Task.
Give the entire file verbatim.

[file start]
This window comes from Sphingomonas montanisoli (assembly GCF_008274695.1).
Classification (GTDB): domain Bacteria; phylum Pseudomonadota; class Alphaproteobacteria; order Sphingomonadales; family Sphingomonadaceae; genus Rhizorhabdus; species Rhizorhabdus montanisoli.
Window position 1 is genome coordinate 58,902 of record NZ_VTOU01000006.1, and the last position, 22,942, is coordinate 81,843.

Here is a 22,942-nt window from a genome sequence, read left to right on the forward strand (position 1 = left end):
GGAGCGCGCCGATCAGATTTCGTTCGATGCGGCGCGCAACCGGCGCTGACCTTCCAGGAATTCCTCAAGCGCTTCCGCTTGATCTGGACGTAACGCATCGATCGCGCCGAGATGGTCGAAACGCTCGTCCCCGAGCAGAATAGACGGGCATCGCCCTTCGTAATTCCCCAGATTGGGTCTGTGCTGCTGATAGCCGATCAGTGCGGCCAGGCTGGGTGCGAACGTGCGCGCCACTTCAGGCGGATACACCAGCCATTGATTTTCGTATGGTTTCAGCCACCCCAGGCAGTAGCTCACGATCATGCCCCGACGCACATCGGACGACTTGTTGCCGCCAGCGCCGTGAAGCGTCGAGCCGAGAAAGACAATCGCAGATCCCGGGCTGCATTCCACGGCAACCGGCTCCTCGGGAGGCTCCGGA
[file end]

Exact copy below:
This window comes from Sphingomonas montanisoli (assembly GCF_008274695.1).
Classification (GTDB): domain Bacteria; phylum Pseudomonadota; class Alphaproteobacteria; order Sphingomonadales; family Sphingomonadaceae; genus Rhizorhabdus; species Rhizorhabdus montanisoli.
Window position 1 is genome coordinate 58,902 of record NZ_VTOU01000006.1, and the last position, 22,942, is coordinate 81,843.

Here is a 22,942-nt window from a genome sequence, read left to right on the forward strand (position 1 = left end):
GGAGCGCGCCGATCAGATTTCGTTCGATGCGGCGCGCAACCGGCGCTGACCTTCCAGGAATTCCTCAAGCGCTTCCGCTTGATCTGGACGTAACGCATCGATCGCGCCGAGATGGTCGAAACGCTCGTCCCCGAGCAGAATAGACGGGCATCGCCCTTCGTAATTCCCCAGATTGGGTCTGTGCTGCTGATAGCCGATCAGTGCGGCCAGGCTGGGTGCGAACGTGCGCGCCACTTCAGGCGGATACACCAGCCATTGATTTTCGTATGGTTTCAGCCACCCCAGGCAGTAGCTCACGATCATGCCCCGACGCACATCGGACGACTTGTTGCCGCCAGCGCCGTGAAGCGTCGAGCCGAGAAAGACAATCGCAGATCCCGGGCTGCATTCCACGGCAACCGGCTCCTCGGGAGGCTCCGGA